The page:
Beirut – The Rip Tide

Posted on August 16, 2011


words by Robert Pollard 

written for High Voltage 

Zach Condon has been somewhat quiet of late but this month sees the release of The Rip Tide, Beirut’s third full-length musical foray. Their last studio album was the superb Flying Club Cup, released four years ago to much fanfare and triumphalism, it built upon the success of The Gulag Orkestar, which had catapulted Condon from relative obscurity to musical deity. In the intervening years there have been fleeting live appearances and the release of a double EP to keep us going but a sense of yearning for another LP has long engulfed fans of the band. What Condon has conjured is nothing short of sensational, with a piece of work that sits snugly in Beirut’s ever-growing catalogue of stunning works. It’s an outstanding album which further proves Condon’s mastery of the songwriting craft and places him firmly in the pantheon of modern-day musical greats.

At 25 Condon is developing into something special. His first album was largely recorded in his bedroom but despite the production limitations it proved he could write songs gloriously stuck in the past and full of creative zest. On Postcards From Italy, a track that never tires despite ceaseless listens, he managed to capture the essence of nostalgia, with a wistful sound and lyrics that express lost youthful exuberance. His follow-up album saw a further increase in attention, with a production quality that matched rival bands and a brilliant set of songs heavily influenced by his regular trips to europe. This album also saw the band embark on an exciting collaboration with the outstanding Parisian film maker Vincent Moon, creating a series of live videos that, not only displayed the adaptability of Beirut songs, but also demonstrated just how impressive Condon’s voice is. This prolific period saw Beirut lauded as leading musical lights until their recent interlude allowed other bands to take that mantle. The release of The Rip Tide, however, may just see Beirut return to their position at the top table of music.

Recorded last winter in New York and released under Condon’s own label Pompeii, the album consists of nine beautifully crafted songs which clock in at little over half an hour and display the kind of brilliance that made Beirut’s previous recordings so wonderful. Condon’s ability to produce plaintive melodies wrapped in a smooth croon remains the defining feature of the band’s sound, ensconced in music that is incredibly striking, with dramatic brass flourishes and snare-driven drums that create sudden surges in intensity and volume. There is also a new-found pop emphasis, particularly obvious on singles Santa Fe and East Harlem, two tracks that have a danceability to them without steering too far away from the classic Beirut sound. Condon’s fondness for the antiquated has always been the hallmark of his work and it remains steadfast on this album.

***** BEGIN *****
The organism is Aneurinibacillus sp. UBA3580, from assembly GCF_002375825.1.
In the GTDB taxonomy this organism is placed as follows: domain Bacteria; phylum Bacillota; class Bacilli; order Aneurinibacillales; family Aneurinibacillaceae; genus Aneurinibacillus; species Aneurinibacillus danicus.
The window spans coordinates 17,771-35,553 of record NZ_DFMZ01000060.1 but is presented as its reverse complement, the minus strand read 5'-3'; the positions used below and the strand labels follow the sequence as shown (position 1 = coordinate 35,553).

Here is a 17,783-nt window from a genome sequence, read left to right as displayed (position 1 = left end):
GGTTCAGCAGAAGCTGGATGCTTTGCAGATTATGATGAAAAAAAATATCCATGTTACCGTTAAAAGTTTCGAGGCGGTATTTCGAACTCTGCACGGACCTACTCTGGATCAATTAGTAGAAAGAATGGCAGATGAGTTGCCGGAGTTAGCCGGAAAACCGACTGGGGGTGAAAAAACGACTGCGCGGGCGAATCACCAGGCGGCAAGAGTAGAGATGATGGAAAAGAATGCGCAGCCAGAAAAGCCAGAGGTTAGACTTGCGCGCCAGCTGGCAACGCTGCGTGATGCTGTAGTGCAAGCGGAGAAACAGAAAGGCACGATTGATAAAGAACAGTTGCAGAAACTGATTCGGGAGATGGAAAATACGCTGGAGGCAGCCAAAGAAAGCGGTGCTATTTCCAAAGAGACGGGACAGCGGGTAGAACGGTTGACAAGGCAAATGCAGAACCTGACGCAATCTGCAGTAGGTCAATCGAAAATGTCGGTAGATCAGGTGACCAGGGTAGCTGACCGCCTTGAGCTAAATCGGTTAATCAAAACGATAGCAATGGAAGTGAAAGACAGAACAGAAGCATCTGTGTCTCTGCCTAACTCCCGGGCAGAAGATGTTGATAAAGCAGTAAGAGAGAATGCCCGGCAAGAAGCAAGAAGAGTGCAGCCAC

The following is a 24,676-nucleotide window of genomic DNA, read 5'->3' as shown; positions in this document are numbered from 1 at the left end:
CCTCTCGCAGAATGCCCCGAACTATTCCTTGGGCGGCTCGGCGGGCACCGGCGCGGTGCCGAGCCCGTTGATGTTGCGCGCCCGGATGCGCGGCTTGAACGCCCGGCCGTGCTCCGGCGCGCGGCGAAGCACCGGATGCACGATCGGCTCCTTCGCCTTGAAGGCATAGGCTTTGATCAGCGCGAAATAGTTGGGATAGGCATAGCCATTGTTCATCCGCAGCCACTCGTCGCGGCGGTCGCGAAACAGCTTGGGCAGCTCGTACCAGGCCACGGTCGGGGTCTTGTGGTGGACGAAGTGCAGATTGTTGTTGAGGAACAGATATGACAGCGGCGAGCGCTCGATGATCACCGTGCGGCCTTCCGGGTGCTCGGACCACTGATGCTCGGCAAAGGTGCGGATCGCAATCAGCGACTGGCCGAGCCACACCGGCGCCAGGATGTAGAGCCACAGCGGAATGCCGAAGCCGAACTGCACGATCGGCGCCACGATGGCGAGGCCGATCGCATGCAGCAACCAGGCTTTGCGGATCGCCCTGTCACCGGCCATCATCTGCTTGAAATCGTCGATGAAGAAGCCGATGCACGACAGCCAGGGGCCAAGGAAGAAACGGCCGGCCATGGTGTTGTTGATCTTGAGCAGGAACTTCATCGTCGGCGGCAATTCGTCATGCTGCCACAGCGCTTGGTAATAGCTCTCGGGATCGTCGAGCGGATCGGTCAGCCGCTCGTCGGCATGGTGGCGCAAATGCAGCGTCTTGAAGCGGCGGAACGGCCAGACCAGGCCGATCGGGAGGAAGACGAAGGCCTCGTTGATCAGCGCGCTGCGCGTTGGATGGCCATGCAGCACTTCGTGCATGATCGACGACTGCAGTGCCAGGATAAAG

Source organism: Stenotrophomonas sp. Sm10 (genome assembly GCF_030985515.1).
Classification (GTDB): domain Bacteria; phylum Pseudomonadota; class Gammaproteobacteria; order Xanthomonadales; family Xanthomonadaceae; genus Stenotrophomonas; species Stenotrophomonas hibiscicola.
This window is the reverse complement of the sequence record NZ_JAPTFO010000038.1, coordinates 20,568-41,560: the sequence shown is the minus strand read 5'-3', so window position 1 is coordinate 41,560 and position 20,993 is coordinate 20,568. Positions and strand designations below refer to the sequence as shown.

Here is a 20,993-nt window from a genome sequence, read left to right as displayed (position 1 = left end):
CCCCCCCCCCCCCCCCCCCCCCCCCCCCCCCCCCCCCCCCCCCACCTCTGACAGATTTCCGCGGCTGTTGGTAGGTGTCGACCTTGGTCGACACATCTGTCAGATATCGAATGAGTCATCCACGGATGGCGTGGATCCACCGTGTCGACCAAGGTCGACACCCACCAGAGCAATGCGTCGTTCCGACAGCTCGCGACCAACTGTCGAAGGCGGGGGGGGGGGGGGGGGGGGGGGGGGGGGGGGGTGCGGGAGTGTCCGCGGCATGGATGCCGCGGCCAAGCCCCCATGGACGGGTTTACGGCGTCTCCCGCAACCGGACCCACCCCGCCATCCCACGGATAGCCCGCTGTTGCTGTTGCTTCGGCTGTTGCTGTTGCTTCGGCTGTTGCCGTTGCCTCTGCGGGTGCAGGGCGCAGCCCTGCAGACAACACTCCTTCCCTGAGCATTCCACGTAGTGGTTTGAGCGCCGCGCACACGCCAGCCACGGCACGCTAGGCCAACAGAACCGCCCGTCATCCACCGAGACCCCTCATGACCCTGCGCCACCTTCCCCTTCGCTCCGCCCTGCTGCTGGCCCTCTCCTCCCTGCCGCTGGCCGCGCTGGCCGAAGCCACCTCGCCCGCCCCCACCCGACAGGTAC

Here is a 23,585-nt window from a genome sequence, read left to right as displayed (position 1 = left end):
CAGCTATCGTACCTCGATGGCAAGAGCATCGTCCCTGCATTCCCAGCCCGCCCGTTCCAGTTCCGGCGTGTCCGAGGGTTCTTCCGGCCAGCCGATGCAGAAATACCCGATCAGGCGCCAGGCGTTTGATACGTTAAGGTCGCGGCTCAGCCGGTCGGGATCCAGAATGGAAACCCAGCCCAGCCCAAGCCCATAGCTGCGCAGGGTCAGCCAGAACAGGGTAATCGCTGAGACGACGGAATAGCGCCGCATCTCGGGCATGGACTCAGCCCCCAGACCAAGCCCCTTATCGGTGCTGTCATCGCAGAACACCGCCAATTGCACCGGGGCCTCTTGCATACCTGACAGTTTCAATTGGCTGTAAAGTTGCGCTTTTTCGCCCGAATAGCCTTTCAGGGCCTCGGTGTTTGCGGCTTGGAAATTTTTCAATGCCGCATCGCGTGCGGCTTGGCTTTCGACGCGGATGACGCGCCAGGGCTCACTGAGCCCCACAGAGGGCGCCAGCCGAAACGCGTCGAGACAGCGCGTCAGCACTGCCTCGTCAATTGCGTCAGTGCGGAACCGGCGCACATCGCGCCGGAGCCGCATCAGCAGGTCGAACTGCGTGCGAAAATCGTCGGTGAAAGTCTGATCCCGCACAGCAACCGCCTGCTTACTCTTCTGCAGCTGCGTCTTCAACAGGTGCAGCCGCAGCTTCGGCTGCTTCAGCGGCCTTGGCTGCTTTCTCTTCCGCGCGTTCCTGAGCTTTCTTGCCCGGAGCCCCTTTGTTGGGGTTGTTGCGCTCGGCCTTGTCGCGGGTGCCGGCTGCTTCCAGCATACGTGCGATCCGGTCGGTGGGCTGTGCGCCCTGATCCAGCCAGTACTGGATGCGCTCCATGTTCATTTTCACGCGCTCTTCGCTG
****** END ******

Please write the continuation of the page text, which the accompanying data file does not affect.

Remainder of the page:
Strings, horns and piano are once again central to the arrangements, a clear sign of a back to basics approach for Condon after some experimentation on last year’s March of the Zapotec EP. By returning to the staple Beirut sounds, Condon has fulfilled the brief and written a collection of songs that evoke a feeling of 18th century Europe; full of melodrama, beauty and romanticism. Condon displays a myriad of talents but it is his vocal delivery that will always be his most lethal weapon, with an emotive tone that provides the perfect vessel for his nostalgic lyrics that hark back to times past. It really is an inimitable approach that sets him apart from so many other vocalists. There is always an air of solemnity in his work which can turn some people off but for those who appreciate the mournful element his rich voice brings he can do no wrong. His vocal sounds particularly impressive on opening track A Candle’s Fire, a song which theatrically announces Beirut’s return and sees Condon confidently reassert his vocal ability with a smooth, mellifluous delivery that fits perfectly with the Band’s overall approach.

Zach Condon has long been acknowledged as a brilliant songwriter, composer and musician but any hiatus from the ever evolving world of music often raises question marks as to whether an artist can remain relevant amongst their more active peers. On this album Condon proves that any such concerns where Beirut are concerned are unfounded, with an assortment of beautiful songs that will endure far beyond the album’s release date.

Released – August 29th on Pompeii 

Track listing: 

A Candle’s Fire
Santa Fe
East Harlem
Payne’s Bay
The Rip Tide
The Peacock
Port of Call

stream the album here

Posted in: Music